- Post by Molly Odintz
Come by this evening, Monday, June 13th, for a screening of Hitchcock’s classic film Rebecca, based on Daphne du Maurier’s novel of the same name, followed by a discussion of the film and book. The screening is the first of our Noir Double Feature Film Series, where we screen film adaptations of the crime fiction we love all summer long.
To prep for the screening and discussion, I picked up du Maurier’s novel a few days ago, expecting to read just enough before the screening to stumble through discussion afterwards. Instead, I finished the novel in two sittings, staying up late on my night off from work and unabashedly involving myself in one of the greatest romantic suspense stories of all time. Hitchcock’s film is fairly faithful to the original novel, and that’s a good thing – the novel is as gripping and surprising as the film, and the two compliment each other; the film merely manifests in image what du Maurier described in the novel so well, including the lush, forbidden landscapes of Manderley, subject of the novel’s famous first line, “Last night I dreamed I went to Manderley again.” Also, Daphne du Maurier passes the Bechdel test throughout the novel, including every conversation between Mrs. Danvers and the second Mrs. de Winter.
Rebecca takes place in the late 1930s, and describes the romance between a young and naive hired companion, unnamed in the novel, and Maxim de Winter, the sad, wealthy British aristocrat she befriends in Monte Carlo. She is drawn in by his sad eyes, and he by her pet-like worship of him. After a brief acquaintance, the two marry, and the de Winters head to Manderley, the family estate. Upon their arrival, the young bride begins to compete with the lingering, outsized presence of Rebecca, Maxim’s first wife, drowned at sea the year before. Mrs. Danvers, the head housekeeper, had served Rebecca before her marriage, and tries to sabotage the new bride in memory of her departed mistress.
Rebecca joins Vertigo and Vera Caspary’s Laura in the pantheon of classic crime fiction’s exploration of phantom women and their hold over this world, interpret-able in many ways. Maggie Nelson, in her new memoir, The Red Parts, explores the phantom woman as male sexual object, forever preserved by beauty in life and a gruesome death. Terry Castle’s 1993 work of feminist theory, The Apparitional Lesbian, explores the “ghost” of lesbianism in works that slyly evaded censorship by showing women drawn together by obsession and mimicry, yet unable to be united, the death of one used as stand-in for society’s denial of a lesbian relationship.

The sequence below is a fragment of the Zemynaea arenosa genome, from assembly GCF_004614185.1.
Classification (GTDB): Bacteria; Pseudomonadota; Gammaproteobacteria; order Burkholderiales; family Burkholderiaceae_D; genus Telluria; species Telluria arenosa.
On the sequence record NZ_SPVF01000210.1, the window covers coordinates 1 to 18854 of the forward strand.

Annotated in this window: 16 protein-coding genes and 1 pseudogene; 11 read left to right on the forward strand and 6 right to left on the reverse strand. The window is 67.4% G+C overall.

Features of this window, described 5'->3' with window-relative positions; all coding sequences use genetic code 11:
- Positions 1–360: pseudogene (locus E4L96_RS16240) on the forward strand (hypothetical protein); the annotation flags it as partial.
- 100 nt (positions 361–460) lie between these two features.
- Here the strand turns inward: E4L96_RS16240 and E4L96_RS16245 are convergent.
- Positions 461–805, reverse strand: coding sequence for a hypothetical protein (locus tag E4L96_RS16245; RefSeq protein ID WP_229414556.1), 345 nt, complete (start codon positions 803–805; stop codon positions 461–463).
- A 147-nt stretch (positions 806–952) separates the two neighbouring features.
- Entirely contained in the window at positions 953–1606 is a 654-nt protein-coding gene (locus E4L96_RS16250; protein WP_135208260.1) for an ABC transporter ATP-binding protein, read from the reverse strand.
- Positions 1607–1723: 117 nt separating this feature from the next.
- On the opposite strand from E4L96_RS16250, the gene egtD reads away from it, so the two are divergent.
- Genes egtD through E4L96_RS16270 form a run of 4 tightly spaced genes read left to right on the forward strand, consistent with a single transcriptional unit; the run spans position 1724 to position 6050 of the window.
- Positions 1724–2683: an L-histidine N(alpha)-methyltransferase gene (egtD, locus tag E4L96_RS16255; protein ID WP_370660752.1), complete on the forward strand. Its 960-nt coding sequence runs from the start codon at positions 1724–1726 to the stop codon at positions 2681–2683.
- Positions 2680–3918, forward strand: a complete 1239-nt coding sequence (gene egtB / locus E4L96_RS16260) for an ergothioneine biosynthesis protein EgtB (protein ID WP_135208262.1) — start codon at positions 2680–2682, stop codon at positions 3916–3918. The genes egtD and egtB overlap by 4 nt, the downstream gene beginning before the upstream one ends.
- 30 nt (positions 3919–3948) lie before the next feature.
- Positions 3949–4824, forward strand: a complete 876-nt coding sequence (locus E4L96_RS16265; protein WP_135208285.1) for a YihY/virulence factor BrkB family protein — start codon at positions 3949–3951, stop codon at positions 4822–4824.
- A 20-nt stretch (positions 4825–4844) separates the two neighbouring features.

Rebecca, as a character, lends herself to many interpretations – for the 1940s audience of the novel and film, Rebecca probably appeared as the villainess (in addition to the ever-creepy Mrs. Danvers) for her treatment of her husband and violation of the sanctity of their marriage. To me, as a modern-day feminist, she seems like the hero – sexually empowered, willing to use her husband’s unfortunate attachment to reputation as a way of securing her freedom, an inspiration and possible lover to her housemaid, and (not to reveal too much) in charge of her own fate.
The new Mrs. de Winter, as she narrates the novel, seems to mainly support her husband and his fading aristocratic life, yet she, too, bucks at a traditional idea of marriage, refusing to let her husband view her as a pet, and only truly beginning to love him (beyond a schoolgirl obsession) when he demonstrates vulnerability, confides in her, and requests her assistance.
Mrs. Danvers must have been viewed as the embodiment of a bad servant when the novel first came out; she refuses to serve her new mistress as well as her previous one, constantly reminds the second Mrs. de Winter of the first Mrs. de Winter, and generally sabotages her employers as much as possible. Reading Rebecca now, I felt sympathy for her devotion to her former employer, and possibly former lover, and distress at Mr. de Winter’s lack of care towards the suffering of a mere servant. The two times Mrs. Danvers sobs in the novel, aristocrats look on, rather than offering her assistance, as opposed to the melt-downs of the narrator, which garner extensive sympathy from any man around.
This is the mark of a great novel, the ability to weather society’s changing notions – the hero becomes the villain, and the villainess the heroine, and we can all continue reading and watching Rebecca and analyzing its hidden themes for a hundred years or more.
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Come by BookPeople tonight, June 13th, for a screening of Hitchcock’s adaptation of Daphne du Maurier’s novel Rebecca, followed by a discussion of the book and film. The screening kicks off our Noir Double Feature Film Series, happening all summer long! Click here for the full schedule. You can find copies of Rebecca on our shelves and via bookpeople.com.